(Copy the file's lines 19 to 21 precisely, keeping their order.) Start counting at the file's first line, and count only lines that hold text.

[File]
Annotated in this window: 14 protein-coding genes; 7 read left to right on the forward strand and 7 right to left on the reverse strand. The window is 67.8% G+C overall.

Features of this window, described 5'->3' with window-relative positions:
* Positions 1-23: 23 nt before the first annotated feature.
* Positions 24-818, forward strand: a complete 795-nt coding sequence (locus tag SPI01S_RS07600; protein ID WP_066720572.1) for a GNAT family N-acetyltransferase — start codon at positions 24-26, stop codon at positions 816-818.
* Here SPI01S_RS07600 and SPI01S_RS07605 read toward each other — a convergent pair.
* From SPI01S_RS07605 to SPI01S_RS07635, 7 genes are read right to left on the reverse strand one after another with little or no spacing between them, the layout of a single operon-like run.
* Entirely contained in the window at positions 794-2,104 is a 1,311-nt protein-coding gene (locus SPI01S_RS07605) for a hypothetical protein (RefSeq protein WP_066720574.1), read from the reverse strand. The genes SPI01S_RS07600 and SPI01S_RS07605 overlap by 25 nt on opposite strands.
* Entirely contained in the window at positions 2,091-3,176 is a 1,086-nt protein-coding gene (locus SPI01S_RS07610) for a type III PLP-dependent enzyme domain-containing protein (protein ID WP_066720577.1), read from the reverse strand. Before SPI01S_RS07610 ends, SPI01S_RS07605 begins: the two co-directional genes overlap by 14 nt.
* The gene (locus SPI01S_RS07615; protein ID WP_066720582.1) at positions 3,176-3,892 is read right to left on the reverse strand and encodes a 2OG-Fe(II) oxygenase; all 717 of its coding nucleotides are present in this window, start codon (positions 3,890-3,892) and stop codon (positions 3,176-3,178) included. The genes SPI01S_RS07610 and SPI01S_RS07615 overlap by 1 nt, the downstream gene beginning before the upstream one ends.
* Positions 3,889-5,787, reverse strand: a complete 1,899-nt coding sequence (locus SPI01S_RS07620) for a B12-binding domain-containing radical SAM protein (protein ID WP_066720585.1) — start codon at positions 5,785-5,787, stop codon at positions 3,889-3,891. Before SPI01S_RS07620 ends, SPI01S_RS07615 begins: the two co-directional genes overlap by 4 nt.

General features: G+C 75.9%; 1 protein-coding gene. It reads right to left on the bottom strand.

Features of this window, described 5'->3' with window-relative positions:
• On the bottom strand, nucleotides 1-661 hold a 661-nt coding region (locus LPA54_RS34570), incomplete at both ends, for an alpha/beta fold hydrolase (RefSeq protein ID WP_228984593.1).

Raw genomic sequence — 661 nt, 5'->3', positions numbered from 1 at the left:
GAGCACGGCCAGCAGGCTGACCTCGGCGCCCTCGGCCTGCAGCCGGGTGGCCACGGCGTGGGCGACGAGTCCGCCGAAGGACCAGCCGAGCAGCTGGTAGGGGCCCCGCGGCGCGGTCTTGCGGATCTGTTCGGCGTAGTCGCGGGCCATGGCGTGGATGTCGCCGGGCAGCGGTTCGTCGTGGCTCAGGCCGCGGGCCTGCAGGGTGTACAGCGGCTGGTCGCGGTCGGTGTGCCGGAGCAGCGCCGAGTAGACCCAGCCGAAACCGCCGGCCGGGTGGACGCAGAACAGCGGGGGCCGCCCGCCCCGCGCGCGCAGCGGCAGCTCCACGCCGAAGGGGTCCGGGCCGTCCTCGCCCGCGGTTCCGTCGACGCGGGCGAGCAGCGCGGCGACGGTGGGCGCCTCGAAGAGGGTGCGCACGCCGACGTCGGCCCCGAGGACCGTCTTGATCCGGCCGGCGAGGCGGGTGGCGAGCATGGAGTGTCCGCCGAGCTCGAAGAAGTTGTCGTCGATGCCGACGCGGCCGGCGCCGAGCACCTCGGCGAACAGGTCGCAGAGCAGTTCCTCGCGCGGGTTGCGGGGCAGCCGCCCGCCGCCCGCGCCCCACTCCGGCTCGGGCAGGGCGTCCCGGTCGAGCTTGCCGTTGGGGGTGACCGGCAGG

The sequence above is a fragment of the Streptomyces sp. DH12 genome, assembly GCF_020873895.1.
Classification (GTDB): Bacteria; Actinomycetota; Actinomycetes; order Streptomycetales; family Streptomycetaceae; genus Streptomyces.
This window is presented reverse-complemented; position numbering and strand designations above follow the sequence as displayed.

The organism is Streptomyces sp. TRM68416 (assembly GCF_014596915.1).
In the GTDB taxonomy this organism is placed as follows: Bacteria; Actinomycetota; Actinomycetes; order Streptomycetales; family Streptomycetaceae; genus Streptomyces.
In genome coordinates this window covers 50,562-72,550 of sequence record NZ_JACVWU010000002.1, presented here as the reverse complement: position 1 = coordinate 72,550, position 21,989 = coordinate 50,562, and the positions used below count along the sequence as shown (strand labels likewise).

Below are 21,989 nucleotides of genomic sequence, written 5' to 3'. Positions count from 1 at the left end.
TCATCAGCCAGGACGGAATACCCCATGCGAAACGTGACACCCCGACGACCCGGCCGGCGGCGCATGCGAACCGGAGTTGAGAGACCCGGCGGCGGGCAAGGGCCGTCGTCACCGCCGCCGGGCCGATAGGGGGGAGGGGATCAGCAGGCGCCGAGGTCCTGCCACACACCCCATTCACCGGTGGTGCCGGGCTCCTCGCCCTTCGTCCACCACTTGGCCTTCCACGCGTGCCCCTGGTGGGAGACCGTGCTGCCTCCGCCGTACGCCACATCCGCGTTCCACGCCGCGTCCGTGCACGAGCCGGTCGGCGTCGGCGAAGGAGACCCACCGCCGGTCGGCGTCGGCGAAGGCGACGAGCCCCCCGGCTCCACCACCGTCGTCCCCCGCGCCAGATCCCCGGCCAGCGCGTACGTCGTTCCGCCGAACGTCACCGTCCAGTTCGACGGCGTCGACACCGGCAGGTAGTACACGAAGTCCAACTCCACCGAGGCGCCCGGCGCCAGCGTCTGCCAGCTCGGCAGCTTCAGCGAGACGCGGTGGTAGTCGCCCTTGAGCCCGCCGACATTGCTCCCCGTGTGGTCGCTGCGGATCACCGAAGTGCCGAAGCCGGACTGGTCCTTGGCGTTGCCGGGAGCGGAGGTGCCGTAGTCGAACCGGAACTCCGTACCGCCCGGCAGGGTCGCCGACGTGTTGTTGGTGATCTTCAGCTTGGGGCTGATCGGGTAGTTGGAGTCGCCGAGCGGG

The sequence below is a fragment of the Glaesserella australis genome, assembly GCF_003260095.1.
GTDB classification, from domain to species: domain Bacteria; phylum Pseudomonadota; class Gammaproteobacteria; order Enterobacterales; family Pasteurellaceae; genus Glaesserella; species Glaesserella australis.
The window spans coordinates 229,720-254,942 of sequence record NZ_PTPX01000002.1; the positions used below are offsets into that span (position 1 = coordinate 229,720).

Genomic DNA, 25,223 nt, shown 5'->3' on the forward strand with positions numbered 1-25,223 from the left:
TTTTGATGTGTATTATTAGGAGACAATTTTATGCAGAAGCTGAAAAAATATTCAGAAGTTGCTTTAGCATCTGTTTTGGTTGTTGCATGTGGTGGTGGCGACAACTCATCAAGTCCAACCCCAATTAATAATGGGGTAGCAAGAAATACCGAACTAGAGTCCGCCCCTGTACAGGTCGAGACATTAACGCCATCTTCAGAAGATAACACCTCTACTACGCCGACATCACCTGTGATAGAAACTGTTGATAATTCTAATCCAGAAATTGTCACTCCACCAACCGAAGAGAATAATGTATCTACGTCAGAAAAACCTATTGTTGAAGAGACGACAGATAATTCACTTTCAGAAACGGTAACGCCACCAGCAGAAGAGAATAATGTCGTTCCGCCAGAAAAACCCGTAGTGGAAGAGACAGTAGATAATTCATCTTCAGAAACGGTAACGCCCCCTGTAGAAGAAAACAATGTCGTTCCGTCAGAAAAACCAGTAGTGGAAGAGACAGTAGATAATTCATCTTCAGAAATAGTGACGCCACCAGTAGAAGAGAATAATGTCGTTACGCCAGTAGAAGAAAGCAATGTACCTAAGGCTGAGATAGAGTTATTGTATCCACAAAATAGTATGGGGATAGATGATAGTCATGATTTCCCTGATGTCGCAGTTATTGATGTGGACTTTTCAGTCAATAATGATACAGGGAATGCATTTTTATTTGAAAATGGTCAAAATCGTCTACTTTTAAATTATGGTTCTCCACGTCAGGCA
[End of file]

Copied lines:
The organism is Streptomyces sp. TRM68416 (assembly GCF_014596915.1).
In the GTDB taxonomy this organism is placed as follows: Bacteria; Actinomycetota; Actinomycetes; order Streptomycetales; family Streptomycetaceae; genus Streptomyces.
In genome coordinates this window covers 50,562-72,550 of sequence record NZ_JACVWU010000002.1, presented here as the reverse complement: position 1 = coordinate 72,550, position 21,989 = coordinate 50,562, and the positions used below count along the sequence as shown (strand labels likewise).